First thing that comes to mind when you hear the word "Rusk!!" I asked Farmer Buckaroo. His eyes glowed and he said: "Lifeline. Comfort food....Yum! Is that what I smell baking?!" Many South Africans can identify with that view of one our national foods. Amusingly enough, if you question other countries about their version of what the Afrikaans Beskuit (Rusk) they will all claim it as their national tea time snack - by their own unique name and baking style. Whoever invented it originally, Rusks, by any other name, are just as delicious and an essential part of a coffee break.
The idea behind a Rusk is that it is a "twice baked bread" and yet it isn't bread. Rusks are also not cake but a savoury snack. Although most countries have their own version there is no equivalent in that it can be compared to biscotti or melba toast. To understand Rusks you need to eat one. And not merely eat it but savour the full dunking experience. A Rusk is not breakfast. It is also not part of a spread of cakes. A Rusk, with tea or coffee is the experience.
Butter is an absolute must for Rusks. Many people use margarine as it is cheaper. The fact that margarine is not a real food and quite harmful to the body convinced me decades ago to avoid it like the plague. Another essential ingredient is buttermilk although I prefer goats milk yoghurt because I make it every week. This is the recipe I have finally settled on, and it is rather more extravagant than most rusk recipes, but it's wholesome and my family love them.
4 cups wholewheat stoneground flour
1 cup dessicated coconut
1 cup oats
1 cup sunflower seeds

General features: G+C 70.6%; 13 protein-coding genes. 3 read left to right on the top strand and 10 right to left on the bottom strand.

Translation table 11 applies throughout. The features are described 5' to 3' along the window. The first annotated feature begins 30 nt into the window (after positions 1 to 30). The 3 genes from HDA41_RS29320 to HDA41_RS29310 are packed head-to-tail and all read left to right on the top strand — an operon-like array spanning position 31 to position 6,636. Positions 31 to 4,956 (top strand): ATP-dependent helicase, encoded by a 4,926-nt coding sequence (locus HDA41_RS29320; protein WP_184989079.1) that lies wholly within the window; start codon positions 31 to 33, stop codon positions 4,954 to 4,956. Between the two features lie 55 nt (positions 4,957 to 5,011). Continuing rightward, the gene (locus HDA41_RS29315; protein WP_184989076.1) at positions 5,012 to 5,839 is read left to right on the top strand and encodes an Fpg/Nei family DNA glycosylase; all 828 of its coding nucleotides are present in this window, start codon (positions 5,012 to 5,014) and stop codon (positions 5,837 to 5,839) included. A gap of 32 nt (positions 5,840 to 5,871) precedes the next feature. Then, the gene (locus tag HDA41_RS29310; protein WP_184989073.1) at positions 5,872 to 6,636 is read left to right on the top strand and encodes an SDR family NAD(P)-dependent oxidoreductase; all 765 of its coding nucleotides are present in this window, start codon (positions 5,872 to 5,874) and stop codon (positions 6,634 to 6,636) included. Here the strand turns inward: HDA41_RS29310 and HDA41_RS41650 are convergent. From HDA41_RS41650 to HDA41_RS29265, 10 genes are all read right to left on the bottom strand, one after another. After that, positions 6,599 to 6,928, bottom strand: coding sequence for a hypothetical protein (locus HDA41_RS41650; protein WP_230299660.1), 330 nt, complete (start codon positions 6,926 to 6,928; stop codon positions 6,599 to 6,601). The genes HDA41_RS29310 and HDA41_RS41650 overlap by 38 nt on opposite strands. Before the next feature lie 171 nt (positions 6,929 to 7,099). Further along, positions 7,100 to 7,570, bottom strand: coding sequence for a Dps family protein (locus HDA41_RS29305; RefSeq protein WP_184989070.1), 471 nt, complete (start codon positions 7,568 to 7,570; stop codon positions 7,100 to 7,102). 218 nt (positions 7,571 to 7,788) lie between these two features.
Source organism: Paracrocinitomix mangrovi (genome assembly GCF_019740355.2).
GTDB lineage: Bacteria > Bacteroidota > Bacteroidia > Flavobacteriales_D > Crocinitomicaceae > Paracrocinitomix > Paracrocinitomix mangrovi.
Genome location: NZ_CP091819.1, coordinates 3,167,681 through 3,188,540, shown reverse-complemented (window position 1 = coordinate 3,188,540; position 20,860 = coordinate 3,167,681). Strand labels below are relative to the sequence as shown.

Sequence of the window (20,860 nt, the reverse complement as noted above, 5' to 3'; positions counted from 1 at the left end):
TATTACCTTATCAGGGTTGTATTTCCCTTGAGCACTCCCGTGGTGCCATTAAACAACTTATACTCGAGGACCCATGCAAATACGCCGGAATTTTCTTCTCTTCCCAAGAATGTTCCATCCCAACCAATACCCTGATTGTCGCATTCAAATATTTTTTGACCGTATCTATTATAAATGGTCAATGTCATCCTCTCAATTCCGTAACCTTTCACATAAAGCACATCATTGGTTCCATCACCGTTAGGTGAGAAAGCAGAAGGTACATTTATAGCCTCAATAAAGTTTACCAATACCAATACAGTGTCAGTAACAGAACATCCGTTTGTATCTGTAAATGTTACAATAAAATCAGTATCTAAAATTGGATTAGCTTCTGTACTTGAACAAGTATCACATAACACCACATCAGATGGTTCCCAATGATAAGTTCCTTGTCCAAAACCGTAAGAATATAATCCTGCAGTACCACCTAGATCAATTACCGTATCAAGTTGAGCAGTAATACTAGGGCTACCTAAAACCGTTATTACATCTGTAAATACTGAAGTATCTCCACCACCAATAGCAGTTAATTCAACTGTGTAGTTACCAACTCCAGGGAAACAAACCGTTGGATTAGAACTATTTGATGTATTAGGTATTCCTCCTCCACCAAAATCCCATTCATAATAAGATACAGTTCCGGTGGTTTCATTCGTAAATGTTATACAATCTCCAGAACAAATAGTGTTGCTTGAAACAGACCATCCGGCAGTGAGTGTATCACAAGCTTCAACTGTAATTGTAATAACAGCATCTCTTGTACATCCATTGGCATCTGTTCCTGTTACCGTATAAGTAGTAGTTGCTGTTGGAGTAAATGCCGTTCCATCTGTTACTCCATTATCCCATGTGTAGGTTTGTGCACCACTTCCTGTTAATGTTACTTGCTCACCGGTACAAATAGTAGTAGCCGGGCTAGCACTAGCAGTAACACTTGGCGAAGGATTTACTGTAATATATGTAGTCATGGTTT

1 cup coconut blossom sugar
4 tablespoons baking powder
1 teaspoon salt
1 teaspoon cinnamon
1/2 teaspoon ginger
1/2 teaspoon allspice and nutmeg
250g melted butter
500ml goats milk yoghurt
2 tablespoons olive oil
1/3 cup chopped dried peaches
2 lemons rind
As a concerned health citizen I generally keep sugar out of my house (yes, yes, I know many of you just enjoyed my marmalade making post). Dates and honey are my sweetener of choice. In baked items I like to use coconut blossom sugar.
I grind my rolled oats in a coffee grinder. At the same time grate the rind off both lemons. And prepare your tray with olive oil, and parchment paper.
When I don't have dessicated coconut then I grind flaxseed. While I can't soak flax I always soak sunflower and pumpkin seeds overnight. Then rinse and allow to dry. I try to keep prepared seeds and nuts in the freezer for impulsive baking.
Sieve together the flour, baking powder, salt and spices. Add in the coconut blossom sugar, dessicated coconut and ground oats.
Our healthy free-roaming chickens eggs give baking a beautiful golden colour. Lightly whisk the eggs. Then add in the yoghurt and lemon rind.
The goats milk yoghurt really gives Rusks a soft texture. But you can use regular yoghurt, the old fashioned buttermilk or coconut milk.
After whisking your liquids together, add in the dry ingredients. At this point I toss in the chopped peaches and sunflower seeds then mix well with a wooden spoon.
The dough will be quite stodgy and sticky. That is perfect! Spread it as best you can across the oiled tray.
Bake at 180 C for about 45 minutes - or until your nose indicates it is cooked! Remove.
Allow to cool enough to cut. Rusks are cut into easy-to-dunk sizes. This is where the "twice baked" comes in. The old fashioned route was popping the Rusks in the warming drawer all night. You don't really want them cooking so much as drying out to a hard biscuit.
My options are the sun oven - which in winter proves a bit of a problem. Or the dehydrator, which runs off the solar panels. I set the dehydrator temperature to 45C and let them run for the night.
Cultural foods are like language and cultural dress - it really distinguishes a country from another. You won't find many homes in South Africa without coffee and Rusks. Eating Rusks has become more like a national sport. Once you have dunked your first Rusk you will probably never be the same again!